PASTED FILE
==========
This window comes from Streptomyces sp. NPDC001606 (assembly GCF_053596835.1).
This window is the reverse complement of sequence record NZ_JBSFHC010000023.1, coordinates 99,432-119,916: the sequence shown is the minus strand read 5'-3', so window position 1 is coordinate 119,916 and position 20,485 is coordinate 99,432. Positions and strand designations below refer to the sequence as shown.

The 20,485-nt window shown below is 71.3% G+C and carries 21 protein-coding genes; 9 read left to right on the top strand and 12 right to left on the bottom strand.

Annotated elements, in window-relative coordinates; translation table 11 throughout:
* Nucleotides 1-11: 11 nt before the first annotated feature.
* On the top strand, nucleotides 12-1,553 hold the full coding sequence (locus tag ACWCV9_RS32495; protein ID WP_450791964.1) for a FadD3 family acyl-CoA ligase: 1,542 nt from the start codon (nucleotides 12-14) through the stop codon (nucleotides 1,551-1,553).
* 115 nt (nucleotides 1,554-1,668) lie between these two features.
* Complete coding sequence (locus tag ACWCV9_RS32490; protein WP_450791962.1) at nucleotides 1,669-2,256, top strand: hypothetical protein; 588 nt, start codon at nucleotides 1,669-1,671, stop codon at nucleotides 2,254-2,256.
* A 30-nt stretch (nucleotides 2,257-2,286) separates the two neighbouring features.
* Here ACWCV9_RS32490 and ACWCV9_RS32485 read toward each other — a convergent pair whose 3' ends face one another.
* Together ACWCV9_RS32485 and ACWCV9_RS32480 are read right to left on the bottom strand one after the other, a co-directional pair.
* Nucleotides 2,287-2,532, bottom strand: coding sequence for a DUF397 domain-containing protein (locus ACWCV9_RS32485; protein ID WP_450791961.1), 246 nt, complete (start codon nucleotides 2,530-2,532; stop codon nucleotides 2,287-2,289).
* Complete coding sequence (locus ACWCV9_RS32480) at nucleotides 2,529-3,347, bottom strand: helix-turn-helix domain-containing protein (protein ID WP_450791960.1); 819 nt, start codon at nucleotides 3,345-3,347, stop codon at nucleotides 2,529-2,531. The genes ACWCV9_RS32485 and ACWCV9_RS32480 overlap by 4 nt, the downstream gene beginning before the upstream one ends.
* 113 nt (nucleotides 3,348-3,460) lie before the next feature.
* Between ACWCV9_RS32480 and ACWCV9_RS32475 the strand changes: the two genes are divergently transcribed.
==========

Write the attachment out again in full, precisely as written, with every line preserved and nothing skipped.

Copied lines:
This window comes from Streptomyces sp. NPDC001606 (assembly GCF_053596835.1).
This window is the reverse complement of sequence record NZ_JBSFHC010000023.1, coordinates 99,432-119,916: the sequence shown is the minus strand read 5'-3', so window position 1 is coordinate 119,916 and position 20,485 is coordinate 99,432. Positions and strand designations below refer to the sequence as shown.

The 20,485-nt window shown below is 71.3% G+C and carries 21 protein-coding genes; 9 read left to right on the top strand and 12 right to left on the bottom strand.

Annotated elements, in window-relative coordinates; translation table 11 throughout:
* Nucleotides 1-11: 11 nt before the first annotated feature.
* On the top strand, nucleotides 12-1,553 hold the full coding sequence (locus tag ACWCV9_RS32495; protein ID WP_450791964.1) for a FadD3 family acyl-CoA ligase: 1,542 nt from the start codon (nucleotides 12-14) through the stop codon (nucleotides 1,551-1,553).
* 115 nt (nucleotides 1,554-1,668) lie between these two features.
* Complete coding sequence (locus tag ACWCV9_RS32490; protein WP_450791962.1) at nucleotides 1,669-2,256, top strand: hypothetical protein; 588 nt, start codon at nucleotides 1,669-1,671, stop codon at nucleotides 2,254-2,256.
* A 30-nt stretch (nucleotides 2,257-2,286) separates the two neighbouring features.
* Here ACWCV9_RS32490 and ACWCV9_RS32485 read toward each other — a convergent pair whose 3' ends face one another.
* Together ACWCV9_RS32485 and ACWCV9_RS32480 are read right to left on the bottom strand one after the other, a co-directional pair.
* Nucleotides 2,287-2,532, bottom strand: coding sequence for a DUF397 domain-containing protein (locus ACWCV9_RS32485; protein ID WP_450791961.1), 246 nt, complete (start codon nucleotides 2,530-2,532; stop codon nucleotides 2,287-2,289).
* Complete coding sequence (locus ACWCV9_RS32480) at nucleotides 2,529-3,347, bottom strand: helix-turn-helix domain-containing protein (protein ID WP_450791960.1); 819 nt, start codon at nucleotides 3,345-3,347, stop codon at nucleotides 2,529-2,531. The genes ACWCV9_RS32485 and ACWCV9_RS32480 overlap by 4 nt, the downstream gene beginning before the upstream one ends.
* 113 nt (nucleotides 3,348-3,460) lie before the next feature.
* Between ACWCV9_RS32480 and ACWCV9_RS32475 the strand changes: the two genes are divergently transcribed.